As I’ve talked to more entrepreneurs about my friends experience, I’ve discovered his story isn’t unique. Many entrepreneurs are driven by an intrinsic belief that what they’re working on truly matters. Despite all the odds stacked against them, they believe their startup will succeed.

This sort of lifestyle can only come from a love of the game and belief in your startup. I absolutely love this about the startup community. Just remember, you’re not entitled to anything. Hustle for everything you’re worth.

Be foolish enough to believe you’ll make it.

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Ask TSF Readers – What happened to “real world” startups?

You know, the startups that actually have tangible products such as Zappos, Amazon, Redbox or Groupon.  If you can explain it to your grandmother, then most likely it has a real world aspect to it that normal people can relate to. If you’re debating a freemium model vs. Paid model then most likely you don’t have a physical product / service to sell.

As Startup Foundry grows we get more and more startups asking for us to cover them, and 99% of them don’t involve any “real life” aspects to them.  Why is that?  I have a few explanations why they don’t exist.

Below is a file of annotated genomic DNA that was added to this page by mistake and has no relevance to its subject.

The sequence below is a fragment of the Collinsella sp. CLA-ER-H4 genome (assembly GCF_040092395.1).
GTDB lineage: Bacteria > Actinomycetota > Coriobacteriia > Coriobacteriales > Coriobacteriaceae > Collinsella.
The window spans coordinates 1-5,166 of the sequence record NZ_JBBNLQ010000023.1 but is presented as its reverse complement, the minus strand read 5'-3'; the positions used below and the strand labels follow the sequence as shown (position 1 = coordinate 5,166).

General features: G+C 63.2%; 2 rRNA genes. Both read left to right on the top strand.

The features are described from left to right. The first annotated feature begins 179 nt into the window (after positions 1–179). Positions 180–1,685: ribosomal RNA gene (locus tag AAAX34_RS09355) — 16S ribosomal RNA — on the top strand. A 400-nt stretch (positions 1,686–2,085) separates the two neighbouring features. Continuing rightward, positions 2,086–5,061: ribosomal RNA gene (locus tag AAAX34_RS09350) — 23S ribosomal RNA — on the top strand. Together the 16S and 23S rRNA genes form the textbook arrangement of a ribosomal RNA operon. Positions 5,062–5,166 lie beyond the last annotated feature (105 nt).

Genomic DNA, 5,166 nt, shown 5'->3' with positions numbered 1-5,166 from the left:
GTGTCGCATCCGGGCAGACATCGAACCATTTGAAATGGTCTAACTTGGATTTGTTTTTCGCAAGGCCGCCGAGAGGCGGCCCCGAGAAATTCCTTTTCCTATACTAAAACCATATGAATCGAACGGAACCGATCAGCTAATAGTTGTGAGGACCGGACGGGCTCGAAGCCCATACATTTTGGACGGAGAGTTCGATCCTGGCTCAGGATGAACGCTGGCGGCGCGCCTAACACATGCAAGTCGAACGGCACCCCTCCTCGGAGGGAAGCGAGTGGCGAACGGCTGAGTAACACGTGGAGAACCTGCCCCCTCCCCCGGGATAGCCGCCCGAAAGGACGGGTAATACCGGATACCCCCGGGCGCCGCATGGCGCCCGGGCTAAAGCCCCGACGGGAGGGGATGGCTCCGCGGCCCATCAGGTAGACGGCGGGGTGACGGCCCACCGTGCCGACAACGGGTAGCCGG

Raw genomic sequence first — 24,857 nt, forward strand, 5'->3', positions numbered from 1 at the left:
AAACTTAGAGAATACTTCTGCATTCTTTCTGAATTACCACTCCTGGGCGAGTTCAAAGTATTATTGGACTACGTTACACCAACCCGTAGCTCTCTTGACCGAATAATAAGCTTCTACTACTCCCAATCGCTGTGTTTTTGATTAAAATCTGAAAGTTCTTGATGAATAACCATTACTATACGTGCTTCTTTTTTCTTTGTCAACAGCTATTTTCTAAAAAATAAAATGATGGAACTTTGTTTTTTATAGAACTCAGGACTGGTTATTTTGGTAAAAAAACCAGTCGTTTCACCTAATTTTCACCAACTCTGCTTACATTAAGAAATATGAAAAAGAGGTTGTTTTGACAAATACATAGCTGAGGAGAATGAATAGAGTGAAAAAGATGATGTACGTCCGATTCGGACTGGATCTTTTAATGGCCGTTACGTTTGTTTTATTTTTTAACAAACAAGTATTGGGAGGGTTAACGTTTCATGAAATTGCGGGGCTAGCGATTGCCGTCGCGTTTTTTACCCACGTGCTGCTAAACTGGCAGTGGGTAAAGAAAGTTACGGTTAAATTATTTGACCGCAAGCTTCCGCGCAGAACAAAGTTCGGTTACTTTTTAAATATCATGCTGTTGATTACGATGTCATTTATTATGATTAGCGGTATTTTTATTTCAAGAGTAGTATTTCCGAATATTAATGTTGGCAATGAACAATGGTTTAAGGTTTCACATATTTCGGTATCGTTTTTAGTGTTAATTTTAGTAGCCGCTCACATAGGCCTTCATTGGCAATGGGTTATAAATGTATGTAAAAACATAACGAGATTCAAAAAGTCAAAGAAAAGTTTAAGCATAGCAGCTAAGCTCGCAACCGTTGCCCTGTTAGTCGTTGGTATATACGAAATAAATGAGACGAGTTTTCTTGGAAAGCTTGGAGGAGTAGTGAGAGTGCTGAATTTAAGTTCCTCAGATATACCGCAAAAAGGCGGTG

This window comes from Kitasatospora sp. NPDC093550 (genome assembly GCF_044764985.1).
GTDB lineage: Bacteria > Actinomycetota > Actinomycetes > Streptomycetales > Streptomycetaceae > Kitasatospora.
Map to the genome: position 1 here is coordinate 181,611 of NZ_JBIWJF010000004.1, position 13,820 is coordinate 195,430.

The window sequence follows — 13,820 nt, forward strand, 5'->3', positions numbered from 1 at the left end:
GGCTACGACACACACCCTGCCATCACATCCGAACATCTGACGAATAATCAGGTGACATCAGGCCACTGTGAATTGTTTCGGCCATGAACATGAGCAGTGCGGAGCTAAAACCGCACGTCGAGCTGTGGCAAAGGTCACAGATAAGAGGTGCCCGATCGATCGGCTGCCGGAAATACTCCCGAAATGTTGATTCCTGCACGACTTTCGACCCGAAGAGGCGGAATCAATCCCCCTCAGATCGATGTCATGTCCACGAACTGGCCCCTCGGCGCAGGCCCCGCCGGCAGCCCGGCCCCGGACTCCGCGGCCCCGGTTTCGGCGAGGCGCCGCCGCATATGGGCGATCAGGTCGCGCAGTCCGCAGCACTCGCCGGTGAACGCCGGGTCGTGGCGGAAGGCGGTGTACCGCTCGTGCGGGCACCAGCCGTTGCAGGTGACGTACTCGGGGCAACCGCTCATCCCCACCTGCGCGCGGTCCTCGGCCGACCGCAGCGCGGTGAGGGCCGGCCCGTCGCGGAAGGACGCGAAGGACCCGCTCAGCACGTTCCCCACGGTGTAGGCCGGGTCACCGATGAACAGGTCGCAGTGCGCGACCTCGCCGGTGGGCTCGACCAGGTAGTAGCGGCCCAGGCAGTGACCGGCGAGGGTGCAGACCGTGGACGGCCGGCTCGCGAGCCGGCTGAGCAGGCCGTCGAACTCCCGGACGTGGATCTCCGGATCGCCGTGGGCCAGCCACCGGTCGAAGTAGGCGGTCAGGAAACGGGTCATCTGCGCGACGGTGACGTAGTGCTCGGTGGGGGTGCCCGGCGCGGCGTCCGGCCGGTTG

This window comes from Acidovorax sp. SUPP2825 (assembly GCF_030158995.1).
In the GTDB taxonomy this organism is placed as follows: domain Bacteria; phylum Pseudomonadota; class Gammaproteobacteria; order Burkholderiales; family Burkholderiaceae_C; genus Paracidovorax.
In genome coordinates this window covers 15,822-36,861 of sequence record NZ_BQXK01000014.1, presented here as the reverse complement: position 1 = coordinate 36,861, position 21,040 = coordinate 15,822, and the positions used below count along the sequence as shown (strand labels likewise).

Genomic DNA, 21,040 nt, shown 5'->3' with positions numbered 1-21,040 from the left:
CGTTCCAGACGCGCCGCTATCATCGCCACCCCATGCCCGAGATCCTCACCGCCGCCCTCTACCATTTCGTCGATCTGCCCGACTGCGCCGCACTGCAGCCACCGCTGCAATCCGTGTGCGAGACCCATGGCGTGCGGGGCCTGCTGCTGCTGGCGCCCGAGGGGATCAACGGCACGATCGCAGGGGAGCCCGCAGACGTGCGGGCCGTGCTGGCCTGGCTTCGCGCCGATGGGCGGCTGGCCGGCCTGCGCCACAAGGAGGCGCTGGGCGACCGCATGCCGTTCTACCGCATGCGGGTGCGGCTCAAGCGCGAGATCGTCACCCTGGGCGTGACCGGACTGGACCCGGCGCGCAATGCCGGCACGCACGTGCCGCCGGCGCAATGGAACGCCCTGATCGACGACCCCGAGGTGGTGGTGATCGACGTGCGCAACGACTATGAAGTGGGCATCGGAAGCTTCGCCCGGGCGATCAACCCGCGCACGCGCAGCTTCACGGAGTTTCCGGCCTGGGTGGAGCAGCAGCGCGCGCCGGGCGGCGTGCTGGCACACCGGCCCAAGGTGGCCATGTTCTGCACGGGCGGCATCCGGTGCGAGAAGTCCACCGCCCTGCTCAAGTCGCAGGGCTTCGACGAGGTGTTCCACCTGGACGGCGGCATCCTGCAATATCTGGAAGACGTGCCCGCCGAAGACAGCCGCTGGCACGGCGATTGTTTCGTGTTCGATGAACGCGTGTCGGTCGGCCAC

1. Pure software startups have almost zero barrier to entry if the founders are developers
  2. Developers are so immersed into their digital lives, they forget about problems that can be solved in the real world.
  3. The people who have the ideas for real world startups, are not entrepreneurs, thus the idea never gets executed.
  4. There are actually plenty of real world startups, but I don’t hear about them because I’m also so immersed in my digital life.

Reason #1: Pure software startups have almost zero barrier to entry if the founders are developers

Or as I like to day: The path of least resistance.  A digital site that doesn’t involve physical things means that a developer can essentially develop and market a product without ever having to go outside of their house.  Chat Roulette being a prime example of this.  The founder of Chat Roulette didn’t have to go outside of his house and market his product to retail stores, companies or anything of that sort.  He just built it, and the initial (albeit short term) success was great.

All a developer needs is a computer and an internet connection.  Most of the popular developer frameworks are free and open source. It’s a no brainer.  However, this leads to a billion websites that all try to accomplish the same thing and there really is no innovation involved.  I don’t want another website that allows me to filter and display my online content in an easier way.  I’m absolutely dying for someone to come up with another article recommendation engine or a better way to determine my online clout.

The path to least resistance is also amplified because there are no hardware costs associated with it besides server costs (A server you will most likely never ever see).